Published Monday 19 October 2009 at 10:15 by Liz Arratoon
There should be a law against reducing the visual splendour of the Swedish company Cirkus Cirkor’s show, Inside Out, into mere words. With a gossamer touch, director Tilde Bjorfors has devised the most gorgeous concoction, a perfect blend of contemporary and traditional circus, interspersed with filmed sequences and infused with the flavour of Tod Browning’s film, Freaks. The result knocks you sideways. From Fredrik Deijfen’s sublime chair-balancing albino ringmaster – in white tophat and tails – to Angela Wand’s weird and wizened bearded lady, the production is an unerring delight.
A simple, humourous and joyous story of daring to follow your heart’s desire unfolds on a set that fuses anatomical drawings with an ethereal image of a big top, props of bouncy red and white blood corpuscles and a massive red heart. All the acts – including Andre Farstad on Cyr wheel, hand-balancer Jens Engman and Anna Lagerkvist on Chinese pole – are brilliant, but Mirja Jauhiainen and Sanna Kopra’s catches and releases bring an added frisson to their routine on static trapeze, and Jay Gilligan burns up the stage with his scintillating juggling number.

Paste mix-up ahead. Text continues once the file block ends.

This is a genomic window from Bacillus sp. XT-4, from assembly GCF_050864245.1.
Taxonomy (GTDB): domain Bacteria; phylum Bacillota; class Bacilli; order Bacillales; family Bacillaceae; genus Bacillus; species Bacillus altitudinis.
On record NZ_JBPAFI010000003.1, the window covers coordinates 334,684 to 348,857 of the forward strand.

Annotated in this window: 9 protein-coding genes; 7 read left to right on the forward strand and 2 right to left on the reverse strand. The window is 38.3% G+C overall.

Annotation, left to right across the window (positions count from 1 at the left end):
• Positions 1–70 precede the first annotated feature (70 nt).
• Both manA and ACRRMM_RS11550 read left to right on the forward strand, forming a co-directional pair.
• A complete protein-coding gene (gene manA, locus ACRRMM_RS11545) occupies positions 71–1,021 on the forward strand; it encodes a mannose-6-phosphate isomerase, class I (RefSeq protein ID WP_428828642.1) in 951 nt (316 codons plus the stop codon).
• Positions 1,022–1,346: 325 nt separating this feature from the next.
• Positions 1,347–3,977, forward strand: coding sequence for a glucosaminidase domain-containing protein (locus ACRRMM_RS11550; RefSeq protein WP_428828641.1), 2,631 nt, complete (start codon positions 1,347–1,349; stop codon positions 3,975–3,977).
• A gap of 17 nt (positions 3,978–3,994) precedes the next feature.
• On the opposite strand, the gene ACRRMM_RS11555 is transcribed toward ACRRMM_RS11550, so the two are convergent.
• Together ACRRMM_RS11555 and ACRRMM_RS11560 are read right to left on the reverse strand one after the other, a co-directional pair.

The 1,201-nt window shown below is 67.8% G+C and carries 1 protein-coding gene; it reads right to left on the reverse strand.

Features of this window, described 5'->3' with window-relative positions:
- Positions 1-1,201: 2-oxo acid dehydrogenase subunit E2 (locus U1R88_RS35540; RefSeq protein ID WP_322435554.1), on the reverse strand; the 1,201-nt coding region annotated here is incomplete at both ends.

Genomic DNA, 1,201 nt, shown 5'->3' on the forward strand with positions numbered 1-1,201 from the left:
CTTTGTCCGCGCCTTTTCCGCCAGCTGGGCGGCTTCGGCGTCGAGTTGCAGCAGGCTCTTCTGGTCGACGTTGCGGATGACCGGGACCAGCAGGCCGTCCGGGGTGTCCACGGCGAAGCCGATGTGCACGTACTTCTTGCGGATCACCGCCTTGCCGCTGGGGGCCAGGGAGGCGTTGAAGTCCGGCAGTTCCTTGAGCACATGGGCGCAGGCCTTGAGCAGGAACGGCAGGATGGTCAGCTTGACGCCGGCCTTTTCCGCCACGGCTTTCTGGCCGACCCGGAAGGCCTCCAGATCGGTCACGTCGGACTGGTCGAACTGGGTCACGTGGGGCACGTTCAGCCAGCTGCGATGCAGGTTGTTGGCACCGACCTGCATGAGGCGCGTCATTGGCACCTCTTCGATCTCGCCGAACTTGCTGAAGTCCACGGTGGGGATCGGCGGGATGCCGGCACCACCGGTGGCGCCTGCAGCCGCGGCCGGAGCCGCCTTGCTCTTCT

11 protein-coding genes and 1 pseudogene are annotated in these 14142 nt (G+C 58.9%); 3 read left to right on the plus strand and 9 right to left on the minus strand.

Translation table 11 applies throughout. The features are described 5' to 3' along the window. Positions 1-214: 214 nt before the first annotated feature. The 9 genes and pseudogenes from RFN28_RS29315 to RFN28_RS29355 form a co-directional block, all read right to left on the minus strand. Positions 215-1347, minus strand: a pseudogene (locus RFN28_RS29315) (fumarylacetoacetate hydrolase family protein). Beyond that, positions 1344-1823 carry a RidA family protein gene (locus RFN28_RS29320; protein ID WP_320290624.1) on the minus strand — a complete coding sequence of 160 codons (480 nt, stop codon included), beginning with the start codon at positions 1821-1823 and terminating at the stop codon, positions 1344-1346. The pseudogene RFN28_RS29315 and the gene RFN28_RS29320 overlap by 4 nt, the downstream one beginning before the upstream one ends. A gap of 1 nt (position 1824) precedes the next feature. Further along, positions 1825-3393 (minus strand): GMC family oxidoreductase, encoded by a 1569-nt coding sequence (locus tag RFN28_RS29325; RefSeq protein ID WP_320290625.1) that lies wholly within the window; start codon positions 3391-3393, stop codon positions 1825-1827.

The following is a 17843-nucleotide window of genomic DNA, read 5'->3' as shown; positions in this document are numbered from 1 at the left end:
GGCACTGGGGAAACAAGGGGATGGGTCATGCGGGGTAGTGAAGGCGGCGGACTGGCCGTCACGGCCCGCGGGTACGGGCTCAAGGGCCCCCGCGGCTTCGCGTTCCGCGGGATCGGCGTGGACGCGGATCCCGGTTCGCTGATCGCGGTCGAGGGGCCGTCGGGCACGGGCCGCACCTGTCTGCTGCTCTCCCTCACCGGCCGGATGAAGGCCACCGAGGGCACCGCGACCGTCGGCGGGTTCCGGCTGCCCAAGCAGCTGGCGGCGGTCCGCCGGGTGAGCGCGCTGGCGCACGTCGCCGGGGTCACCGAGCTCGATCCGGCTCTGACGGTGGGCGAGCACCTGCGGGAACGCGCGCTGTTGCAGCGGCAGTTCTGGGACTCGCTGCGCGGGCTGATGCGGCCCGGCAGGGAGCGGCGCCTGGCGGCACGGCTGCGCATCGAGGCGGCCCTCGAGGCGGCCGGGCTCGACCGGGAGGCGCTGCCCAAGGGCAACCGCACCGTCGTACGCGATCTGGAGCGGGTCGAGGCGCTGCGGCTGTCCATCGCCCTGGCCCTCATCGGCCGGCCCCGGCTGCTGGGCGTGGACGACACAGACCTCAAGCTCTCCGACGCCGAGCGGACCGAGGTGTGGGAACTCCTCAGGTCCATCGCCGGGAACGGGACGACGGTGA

In a prime example of what live music does for a show, the rock band Irya’s Playground – led by the exquisite chanteuse Irya Gmeyner and Pange Oberg – sit down-stage, enhancing and matching the action, note by note, beat by beat.
Inside Out achieves what every circus must surely strive for – to be beautiful, funny and clever, without letting the effort show.